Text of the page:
The TFSA was introduced more than six years ago but there are a few things you may not know or understand. Here are some handy tips to let you take advantage of this new(ish) tax shelter.
- You can only contribute when you reach the age of majority
You can’t open up a TFSA until you reach the age of majority. It’s 18 in Alberta, Manitoba, Ontario, PEI, Quebec, and Saskatchewan, and 19 in BC, New Brunswick, Newfoundland and Labrador, Northwest Territories, Nova Scotia, Nunavut, and Yukon.
So, if you were born in 1992 or later, your contribution room starts to accumulate in the year you turn 18 or 19 and have a social insurance number.
- Contribution room keeps growing
Like an RRSP, your contribution room accumulates and doesn’t disappear if you don’t max out your TFSA every year. The amount you withdraw can also be put back in future years without reducing your available contribution room.
If you manage to grow your TFSA to $60,000 and withdraw the full amount, you’ll be able to contribute $60,000 back to your TFSA plus any unused contribution room in subsequent years.
Unlike an RRSP, your contribution limit isn’t based on 18% of your earned income from the previous year. Everyone has the same amount of room—currently $10,000 annually. If you were out of work for a period of time, your contribution room will still grow.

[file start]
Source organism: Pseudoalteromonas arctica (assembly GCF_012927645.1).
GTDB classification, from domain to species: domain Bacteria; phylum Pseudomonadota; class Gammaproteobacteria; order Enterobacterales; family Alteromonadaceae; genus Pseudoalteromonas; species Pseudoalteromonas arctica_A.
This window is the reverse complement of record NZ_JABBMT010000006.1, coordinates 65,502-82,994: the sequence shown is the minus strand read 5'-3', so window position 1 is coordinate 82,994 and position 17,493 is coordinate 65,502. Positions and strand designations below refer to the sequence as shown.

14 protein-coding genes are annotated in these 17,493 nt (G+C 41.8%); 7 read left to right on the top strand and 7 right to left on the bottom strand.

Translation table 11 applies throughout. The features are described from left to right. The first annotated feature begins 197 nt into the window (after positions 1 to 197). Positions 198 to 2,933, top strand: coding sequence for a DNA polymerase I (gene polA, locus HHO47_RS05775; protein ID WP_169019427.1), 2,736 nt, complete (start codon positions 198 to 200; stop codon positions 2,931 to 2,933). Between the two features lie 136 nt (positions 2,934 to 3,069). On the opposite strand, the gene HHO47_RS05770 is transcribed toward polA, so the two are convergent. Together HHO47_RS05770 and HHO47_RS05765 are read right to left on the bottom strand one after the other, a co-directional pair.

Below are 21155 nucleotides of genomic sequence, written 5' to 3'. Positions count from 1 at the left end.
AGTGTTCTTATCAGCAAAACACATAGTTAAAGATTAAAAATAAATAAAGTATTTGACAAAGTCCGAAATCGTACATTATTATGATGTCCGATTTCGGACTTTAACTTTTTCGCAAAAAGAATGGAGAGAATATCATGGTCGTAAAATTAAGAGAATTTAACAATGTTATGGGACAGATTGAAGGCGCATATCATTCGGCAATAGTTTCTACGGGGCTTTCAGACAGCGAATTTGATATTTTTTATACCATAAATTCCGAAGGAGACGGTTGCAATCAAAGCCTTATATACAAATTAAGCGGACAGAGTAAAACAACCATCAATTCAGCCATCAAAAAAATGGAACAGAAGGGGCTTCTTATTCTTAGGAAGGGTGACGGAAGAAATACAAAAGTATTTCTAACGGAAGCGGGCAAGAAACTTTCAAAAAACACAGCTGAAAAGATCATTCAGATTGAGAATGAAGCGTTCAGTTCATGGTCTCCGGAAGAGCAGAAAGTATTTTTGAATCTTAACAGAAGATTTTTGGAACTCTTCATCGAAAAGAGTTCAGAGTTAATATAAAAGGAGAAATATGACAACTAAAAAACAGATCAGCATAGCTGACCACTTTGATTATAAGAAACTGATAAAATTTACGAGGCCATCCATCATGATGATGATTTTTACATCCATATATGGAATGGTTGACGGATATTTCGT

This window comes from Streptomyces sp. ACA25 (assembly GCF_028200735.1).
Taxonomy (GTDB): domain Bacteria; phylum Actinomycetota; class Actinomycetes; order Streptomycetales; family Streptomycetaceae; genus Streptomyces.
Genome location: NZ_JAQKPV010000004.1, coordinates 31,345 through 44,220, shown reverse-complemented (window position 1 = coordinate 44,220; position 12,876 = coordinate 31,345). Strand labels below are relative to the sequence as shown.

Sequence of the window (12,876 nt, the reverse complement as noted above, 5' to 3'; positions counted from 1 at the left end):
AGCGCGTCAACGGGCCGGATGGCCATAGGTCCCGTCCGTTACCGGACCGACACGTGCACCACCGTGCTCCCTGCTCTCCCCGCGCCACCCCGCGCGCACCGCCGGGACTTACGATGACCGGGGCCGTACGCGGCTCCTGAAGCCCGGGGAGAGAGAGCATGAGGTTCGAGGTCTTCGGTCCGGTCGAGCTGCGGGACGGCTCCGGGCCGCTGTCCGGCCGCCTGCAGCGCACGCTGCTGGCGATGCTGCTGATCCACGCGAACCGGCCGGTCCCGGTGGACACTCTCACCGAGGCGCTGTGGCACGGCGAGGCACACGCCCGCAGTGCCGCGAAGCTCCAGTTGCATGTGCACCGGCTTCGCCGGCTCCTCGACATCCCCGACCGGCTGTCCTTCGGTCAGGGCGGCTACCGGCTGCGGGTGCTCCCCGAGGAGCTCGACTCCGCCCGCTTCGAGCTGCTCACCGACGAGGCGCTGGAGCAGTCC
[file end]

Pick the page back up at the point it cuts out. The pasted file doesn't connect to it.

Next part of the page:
And you don’t have to stop saving in a TFSA once you reach a specific age. You have to stop making RRSP contributions in the year you turn 71.
- Enjoy great tax savings
Investing in a TFSA instead of a non-registered account will help you pay a lot less tax. If you save $200 a month in a TFSA for 20 years, you’ll have more than $11,045 in tax savings versus putting away the same amount in an unregistered account. (We assumed you paid a tax rate of 21% on investment income based on 40% interest, 30% dividends, and 30% capital gains.)
- Government retirement benefits unaffected
If your income is low enough and you receive Old Age Security (OAS), you may be eligible to receive the Guaranteed Income Supplement (GIS). But when you have income from a non-registered account or a Registered Retirement Income Fund (RRIF), it could lead to a reduction in government benefits. (You’ll need to convert your RRSP to a RRIF in the year you turn 71 and start paying tax when you make withdrawals.)
If you’re single and your income in retirement is currently below $17,088, you’ll qualify for GIS. But if your income is above that, your benefits are reduced. Imagine you have additional income of $3,000 a year from your non-registered account; it will reduce your GIS benefits by 50%. However, if that $3,000 income is from a TFSA, your GIS benefits are unaffected.
And if you receive OAS, your benefits are clawed back once your retirement income exceeds $72,809 at a rate of 15%. If you make $3,000 more that amount from a non-registered account, your OAS will be reduced by $450. But if the $3,000 in income is from a TFSA, your OAS benefits won’t be reduced.
These four facts can help you make the most out of your TFSA. Let us know in the comments or @RateHub how you’re using your TFSA!
Flickr: Bertram Nudelbach